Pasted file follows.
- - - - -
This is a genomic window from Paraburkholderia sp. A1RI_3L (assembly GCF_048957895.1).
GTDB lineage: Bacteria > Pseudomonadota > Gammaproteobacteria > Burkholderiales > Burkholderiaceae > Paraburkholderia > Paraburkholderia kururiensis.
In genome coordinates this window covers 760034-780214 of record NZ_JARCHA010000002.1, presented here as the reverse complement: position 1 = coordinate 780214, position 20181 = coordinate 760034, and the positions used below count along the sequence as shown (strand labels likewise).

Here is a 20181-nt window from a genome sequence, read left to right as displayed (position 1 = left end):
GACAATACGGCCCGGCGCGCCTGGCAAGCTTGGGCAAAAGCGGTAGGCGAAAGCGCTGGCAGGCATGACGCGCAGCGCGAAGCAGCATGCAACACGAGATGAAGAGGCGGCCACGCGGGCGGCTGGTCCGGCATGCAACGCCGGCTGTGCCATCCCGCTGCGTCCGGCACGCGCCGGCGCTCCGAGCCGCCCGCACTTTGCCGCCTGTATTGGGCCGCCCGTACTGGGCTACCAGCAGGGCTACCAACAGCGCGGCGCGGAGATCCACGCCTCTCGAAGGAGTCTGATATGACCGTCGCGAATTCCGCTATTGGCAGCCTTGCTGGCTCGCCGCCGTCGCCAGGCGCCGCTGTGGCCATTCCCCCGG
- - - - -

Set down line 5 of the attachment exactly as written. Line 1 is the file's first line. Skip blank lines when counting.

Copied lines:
GACAATACGGCCCGGCGCGCCTGGCAAGCTTGGGCAAAAGCGGTAGGCGAAAGCGCTGGCAGGCATGACGCGCAGCGCGAAGCAGCATGCAACACGAGATGAAGAGGCGGCCACGCGGGCGGCTGGTCCGGCATGCAACGCCGGCTGTGCCATCCCGCTGCGTCCGGCACGCGCCGGCGCTCCGAGCCGCCCGCACTTTGCCGCCTGTATTGGGCCGCCCGTACTGGGCTACCAGCAGGGCTACCAACAGCGCGGCGCGGAGATCCACGCCTCTCGAAGGAGTCTGATATGACCGTCGCGAATTCCGCTATTGGCAGCCTTGCTGGCTCGCCGCCGTCGCCAGGCGCCGCTGTGGCCATTCCCCCGG